Awareness is the ability to perceive, to feel, or to be conscious of events, objects, thoughts, emotions, or sensory patterns. In this level of consciousness, sense data can be confirmed by an observer without necessarily implying understanding. More broadly, it is the state or quality of being aware of something.

And there is the trouble. Do see it? Did you read it? “… [W]ithout necessarily implying understanding.”

When it comes to an issue such as brain injury, just how aware can one be without understanding? The answer, in my opinion, is that you can’t be.

So when I refer to the above ‘community’ I am referring to brain injury survivors, the dedicated caregivers, the service providers, rehab workers, therapists, etc. Unless you participate, unless you have an open mind, unless you ask questions and listen to the answers,  are you truly aware?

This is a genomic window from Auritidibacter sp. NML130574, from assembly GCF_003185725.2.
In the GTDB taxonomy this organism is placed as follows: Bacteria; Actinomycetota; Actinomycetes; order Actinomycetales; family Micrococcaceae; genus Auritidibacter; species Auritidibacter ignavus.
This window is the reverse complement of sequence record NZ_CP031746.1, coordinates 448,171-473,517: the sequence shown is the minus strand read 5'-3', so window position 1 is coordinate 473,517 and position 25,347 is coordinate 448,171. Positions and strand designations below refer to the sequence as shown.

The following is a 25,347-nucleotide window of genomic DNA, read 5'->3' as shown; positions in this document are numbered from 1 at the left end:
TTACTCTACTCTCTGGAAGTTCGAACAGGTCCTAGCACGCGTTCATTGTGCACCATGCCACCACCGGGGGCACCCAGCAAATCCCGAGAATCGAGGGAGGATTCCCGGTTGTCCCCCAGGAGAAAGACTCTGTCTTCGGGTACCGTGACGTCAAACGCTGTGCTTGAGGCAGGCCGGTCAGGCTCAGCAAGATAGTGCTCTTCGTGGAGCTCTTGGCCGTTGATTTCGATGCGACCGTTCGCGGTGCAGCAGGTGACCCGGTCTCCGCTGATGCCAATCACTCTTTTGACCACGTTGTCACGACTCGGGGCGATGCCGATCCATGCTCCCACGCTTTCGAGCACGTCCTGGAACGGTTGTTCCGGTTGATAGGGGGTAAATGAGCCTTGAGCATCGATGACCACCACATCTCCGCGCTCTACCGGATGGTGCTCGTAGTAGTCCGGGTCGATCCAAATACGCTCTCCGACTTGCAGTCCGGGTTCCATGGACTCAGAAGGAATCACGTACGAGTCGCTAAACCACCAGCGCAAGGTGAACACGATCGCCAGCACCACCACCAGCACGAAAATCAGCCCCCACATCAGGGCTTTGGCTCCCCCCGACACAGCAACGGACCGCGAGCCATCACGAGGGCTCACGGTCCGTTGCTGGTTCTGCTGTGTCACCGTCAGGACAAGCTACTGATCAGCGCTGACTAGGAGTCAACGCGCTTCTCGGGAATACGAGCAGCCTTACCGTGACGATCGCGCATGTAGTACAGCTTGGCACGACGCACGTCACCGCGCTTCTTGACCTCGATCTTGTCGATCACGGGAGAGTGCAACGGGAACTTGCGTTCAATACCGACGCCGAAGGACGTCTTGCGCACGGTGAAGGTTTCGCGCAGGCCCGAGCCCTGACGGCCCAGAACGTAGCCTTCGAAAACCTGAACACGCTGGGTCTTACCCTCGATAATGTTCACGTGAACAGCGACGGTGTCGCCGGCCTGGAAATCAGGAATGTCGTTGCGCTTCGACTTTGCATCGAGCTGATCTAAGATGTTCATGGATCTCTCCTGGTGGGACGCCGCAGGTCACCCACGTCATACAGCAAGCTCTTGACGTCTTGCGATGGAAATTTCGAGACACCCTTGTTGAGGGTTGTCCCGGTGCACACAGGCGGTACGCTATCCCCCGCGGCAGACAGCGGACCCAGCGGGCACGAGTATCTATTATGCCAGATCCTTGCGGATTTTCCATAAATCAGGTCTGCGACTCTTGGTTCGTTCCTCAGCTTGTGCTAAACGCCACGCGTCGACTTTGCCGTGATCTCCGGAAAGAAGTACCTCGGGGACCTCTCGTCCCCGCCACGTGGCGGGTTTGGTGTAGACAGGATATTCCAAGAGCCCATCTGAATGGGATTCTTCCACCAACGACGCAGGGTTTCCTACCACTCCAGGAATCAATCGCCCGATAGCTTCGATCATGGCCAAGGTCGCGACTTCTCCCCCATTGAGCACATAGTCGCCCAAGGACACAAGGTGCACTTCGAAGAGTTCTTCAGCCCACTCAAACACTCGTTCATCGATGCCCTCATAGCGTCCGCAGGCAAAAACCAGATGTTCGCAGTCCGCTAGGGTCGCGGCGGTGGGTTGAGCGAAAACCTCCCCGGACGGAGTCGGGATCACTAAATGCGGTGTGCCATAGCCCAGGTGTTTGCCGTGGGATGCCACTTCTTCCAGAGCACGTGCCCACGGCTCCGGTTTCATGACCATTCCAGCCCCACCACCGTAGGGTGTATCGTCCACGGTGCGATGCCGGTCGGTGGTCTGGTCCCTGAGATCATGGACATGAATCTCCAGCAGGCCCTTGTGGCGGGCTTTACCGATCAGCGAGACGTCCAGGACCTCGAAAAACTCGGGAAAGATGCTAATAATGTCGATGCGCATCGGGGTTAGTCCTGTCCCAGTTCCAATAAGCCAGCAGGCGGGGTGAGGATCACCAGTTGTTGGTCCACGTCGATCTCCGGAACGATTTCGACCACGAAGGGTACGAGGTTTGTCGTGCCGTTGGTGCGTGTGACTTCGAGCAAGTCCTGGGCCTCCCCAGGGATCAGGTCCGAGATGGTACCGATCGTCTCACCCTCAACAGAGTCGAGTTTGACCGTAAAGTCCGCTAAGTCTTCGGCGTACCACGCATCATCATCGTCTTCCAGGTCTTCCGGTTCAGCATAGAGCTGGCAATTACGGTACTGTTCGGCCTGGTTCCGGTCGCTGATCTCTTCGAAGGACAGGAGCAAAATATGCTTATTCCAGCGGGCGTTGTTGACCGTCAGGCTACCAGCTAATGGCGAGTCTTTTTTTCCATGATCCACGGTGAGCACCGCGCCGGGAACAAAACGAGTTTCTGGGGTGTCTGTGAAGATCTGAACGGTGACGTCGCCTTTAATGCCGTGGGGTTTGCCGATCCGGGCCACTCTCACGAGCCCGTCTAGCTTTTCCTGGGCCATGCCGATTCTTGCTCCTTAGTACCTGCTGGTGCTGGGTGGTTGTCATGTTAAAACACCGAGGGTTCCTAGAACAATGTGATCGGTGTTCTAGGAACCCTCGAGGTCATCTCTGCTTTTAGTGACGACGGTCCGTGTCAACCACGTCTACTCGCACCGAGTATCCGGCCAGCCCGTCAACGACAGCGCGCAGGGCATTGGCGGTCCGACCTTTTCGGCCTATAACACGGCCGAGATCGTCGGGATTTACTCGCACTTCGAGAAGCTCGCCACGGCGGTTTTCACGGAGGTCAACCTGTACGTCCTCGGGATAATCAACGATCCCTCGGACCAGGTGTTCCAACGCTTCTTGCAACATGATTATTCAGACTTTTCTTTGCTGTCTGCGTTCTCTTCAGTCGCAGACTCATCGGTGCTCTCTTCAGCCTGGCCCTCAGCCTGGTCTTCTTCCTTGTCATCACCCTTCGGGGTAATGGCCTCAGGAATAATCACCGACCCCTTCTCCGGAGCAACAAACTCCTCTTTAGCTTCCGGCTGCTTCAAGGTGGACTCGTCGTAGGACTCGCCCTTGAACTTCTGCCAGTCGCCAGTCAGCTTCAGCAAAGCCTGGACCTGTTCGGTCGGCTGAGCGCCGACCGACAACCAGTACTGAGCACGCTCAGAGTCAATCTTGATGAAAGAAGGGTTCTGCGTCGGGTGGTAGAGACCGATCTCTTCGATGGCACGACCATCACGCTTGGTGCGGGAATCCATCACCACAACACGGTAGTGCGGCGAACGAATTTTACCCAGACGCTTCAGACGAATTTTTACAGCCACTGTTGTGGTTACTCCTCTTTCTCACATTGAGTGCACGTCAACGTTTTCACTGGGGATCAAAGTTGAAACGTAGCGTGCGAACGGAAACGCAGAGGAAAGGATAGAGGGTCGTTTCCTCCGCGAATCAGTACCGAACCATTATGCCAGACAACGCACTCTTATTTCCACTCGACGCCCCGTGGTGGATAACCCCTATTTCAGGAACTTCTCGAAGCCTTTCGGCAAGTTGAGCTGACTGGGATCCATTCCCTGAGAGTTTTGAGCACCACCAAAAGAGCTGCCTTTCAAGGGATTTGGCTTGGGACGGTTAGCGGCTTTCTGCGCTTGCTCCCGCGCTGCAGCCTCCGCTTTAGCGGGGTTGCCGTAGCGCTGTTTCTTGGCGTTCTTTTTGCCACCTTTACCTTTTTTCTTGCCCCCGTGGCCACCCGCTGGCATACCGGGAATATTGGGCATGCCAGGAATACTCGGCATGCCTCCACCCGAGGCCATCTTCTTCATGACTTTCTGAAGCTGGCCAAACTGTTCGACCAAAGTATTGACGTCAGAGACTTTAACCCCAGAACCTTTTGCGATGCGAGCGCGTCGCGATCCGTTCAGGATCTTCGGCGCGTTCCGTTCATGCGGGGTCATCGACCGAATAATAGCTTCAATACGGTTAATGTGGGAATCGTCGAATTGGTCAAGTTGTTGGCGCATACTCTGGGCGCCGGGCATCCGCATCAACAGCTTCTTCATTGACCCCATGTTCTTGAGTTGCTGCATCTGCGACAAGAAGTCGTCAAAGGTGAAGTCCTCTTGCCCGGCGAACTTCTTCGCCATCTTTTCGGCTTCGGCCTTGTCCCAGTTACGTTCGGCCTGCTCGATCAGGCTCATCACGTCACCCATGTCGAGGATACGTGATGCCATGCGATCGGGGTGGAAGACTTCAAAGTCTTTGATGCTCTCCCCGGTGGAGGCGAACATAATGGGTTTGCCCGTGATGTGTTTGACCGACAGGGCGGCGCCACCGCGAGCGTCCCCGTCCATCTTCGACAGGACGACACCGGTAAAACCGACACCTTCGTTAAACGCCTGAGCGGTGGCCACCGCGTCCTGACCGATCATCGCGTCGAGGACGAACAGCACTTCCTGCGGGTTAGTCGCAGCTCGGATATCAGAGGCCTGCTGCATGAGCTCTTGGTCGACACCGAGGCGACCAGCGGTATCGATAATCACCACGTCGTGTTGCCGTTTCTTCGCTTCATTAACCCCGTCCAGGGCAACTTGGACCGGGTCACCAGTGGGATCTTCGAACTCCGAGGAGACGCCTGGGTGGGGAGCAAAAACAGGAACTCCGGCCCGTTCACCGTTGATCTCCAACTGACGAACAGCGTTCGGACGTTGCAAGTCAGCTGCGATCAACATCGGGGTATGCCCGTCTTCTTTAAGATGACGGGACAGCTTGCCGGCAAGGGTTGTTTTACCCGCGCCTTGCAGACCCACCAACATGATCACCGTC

Just because you know of brain injury, doesn’t mean you know what brain injury is.

I have lived with a brain injury for many years and I have had people tell me that they understand ABI, but then turn around and question my challenges when it comes to keeping up a quick pace, why I have difficulties retaining certain information, or why I would require certain accommodations.

I am also a caregiver to my mom who recently acquired a brain injury. I recall a time when someone said they knew of her injury yet couldn’t understand why she needed my assistance with communicating.